I have just finished listening to Ron Chernow's biography, Alexander Hamilton, on loan from the North Carolina Digital Library. As I listened to this audiobook I heard a name that caught my attention.
In 1791-2 Alexander Hamilton came under suspicion for possible misuse of his office of Secretary of the Treasury because of rumors circulated by a man named James Reynolds, who had been arrested for his part in a "scheme involving unpaid back wages intended for Revolutionary War veterans."  Hamilton was then confronted by a trio of politicians thinking they were on the trail of an embezzler only to encounter a very frank and shocking confession from Hamilton. Secretary Hamilton revealed that he had been engaged in an adulterous relationship with James Reynolds' wife Maria and that James Reynolds had been blackmailing him. Information gained from Hamilton's confession would later be used against him leading to Hamilton's public confession of the affair.
The three men who initially confronted Hamilton were James Monroe, Frederick Muhlenberg and Abraham B. Venable. It was the last name that caught my attention because I recalled that our 4th great-grandmother was Elizabeth Venable. Elizabeth was born on December 8, 1764 and on January 25, 1814 became the wife of Richard Bragg. Elizabeth Venable Bragg's grandfather was named Abraham Bedford Venable, However, this is not the same Abraham B. Venable who confronted Alexander Hamilton.
Abraham Bedford Venable, our 6th great-grandfather, was born on March 22, 1700 in Louisa County, Virginia and married Martha Hannah Davis in 1723. Two of their ten children were brothers Hugh Lewis Venable (born 1727) and Nathaniel Venable (born 1733). Nathaniel served as a Captain in the Revolutionary War and was eulogized at his funeral as "the best mathematician in Prince Edward County." Hugh Lewis Venable would become the father of our Elizabeth while his brother Nathaniel Venable would become the father of Abraham Bedford Venable. It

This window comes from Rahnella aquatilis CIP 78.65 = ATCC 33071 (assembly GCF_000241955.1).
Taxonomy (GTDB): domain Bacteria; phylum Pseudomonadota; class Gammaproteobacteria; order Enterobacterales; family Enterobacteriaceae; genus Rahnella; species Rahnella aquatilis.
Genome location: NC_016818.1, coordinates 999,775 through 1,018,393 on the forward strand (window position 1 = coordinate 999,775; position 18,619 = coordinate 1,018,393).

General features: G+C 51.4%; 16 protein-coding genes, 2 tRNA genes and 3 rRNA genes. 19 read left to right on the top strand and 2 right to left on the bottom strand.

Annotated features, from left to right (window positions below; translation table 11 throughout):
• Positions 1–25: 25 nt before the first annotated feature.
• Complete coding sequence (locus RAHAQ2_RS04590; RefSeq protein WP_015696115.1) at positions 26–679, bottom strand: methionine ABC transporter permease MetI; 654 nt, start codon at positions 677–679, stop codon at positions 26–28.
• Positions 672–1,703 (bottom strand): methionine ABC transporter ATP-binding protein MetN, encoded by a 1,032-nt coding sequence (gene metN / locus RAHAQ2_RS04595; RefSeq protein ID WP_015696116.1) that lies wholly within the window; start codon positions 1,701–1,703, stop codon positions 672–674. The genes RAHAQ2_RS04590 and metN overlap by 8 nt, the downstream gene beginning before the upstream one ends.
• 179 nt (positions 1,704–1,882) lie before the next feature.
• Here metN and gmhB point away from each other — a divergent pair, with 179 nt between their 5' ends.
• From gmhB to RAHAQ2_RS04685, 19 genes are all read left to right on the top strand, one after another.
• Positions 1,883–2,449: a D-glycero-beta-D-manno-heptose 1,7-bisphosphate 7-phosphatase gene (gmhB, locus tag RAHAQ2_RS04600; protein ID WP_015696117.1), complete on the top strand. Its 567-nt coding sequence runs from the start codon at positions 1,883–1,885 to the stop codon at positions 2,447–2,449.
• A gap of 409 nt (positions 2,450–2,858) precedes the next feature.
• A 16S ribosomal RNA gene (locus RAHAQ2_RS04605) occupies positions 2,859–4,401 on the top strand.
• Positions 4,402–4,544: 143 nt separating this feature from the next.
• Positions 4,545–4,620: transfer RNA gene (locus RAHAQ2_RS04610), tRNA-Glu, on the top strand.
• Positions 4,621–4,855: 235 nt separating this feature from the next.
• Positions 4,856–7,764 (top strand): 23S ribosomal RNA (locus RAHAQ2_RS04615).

After his brief time as a Senator (he was filling a vacancy left by John Taylor who had resigned his seat), Abraham B. Venable resigned his Senatorial office to become president of Bank of Virginia.
Just seven years later, on December 26, 1811, the 53-year-old Venable attended a benefit at The Richmond Theatre. It was a packed house that night with 598 in attendance (including 80 children). There were two shows. At the close of the first act of the second show the still lit chandelier was lifted toward the auditorium ceiling when it's cords became entangled and it touched part of the scenery above the stage setting it on fire. When he saw the flames the boy who had been raising the chandelier
Described as "the worst urban disaster in American history at the time" , the fire claimed the lives of 72 people (54 women and 18 men). Among the victims of the fire were George William Smith, who was at that time the governor of Virginia, and Abraham B. Venable.
Once the area where the theater once stood had been cleared the Monumental Church was built on the site. As its name suggests, the church was to be a monument to those who died in the theater fire. Each of the victim's names are inscribed on a monument standing over the spot where their remains are buried. As a reminder of the era and culture of the age, below the listing of the 66 white victims of the fire are the names of the six African American's who died in the fire.
|Abraham Bedford Venable (1700) and Martha Hannah Davis|
|Hugh Lewis Venable (1727)||Nathaniel Venable (1733)|
|Elizabeth Venable (1764)||Sen. Abraham Bedford Venable (1758)|
|Hugh Lewis Bragg (1795)|
|William Bragg (1834)|
|Franklin Martin Bragg (1867)|
|Orval Bishop Bragg (1895)|
|Don Cicero Bragg (1920)|
Notes on Sources:
 Did You Know? #11
 The Hamilton–Reynolds Affair
 Nathaniel Venable, Geni.com
 Richmond Theatre Fire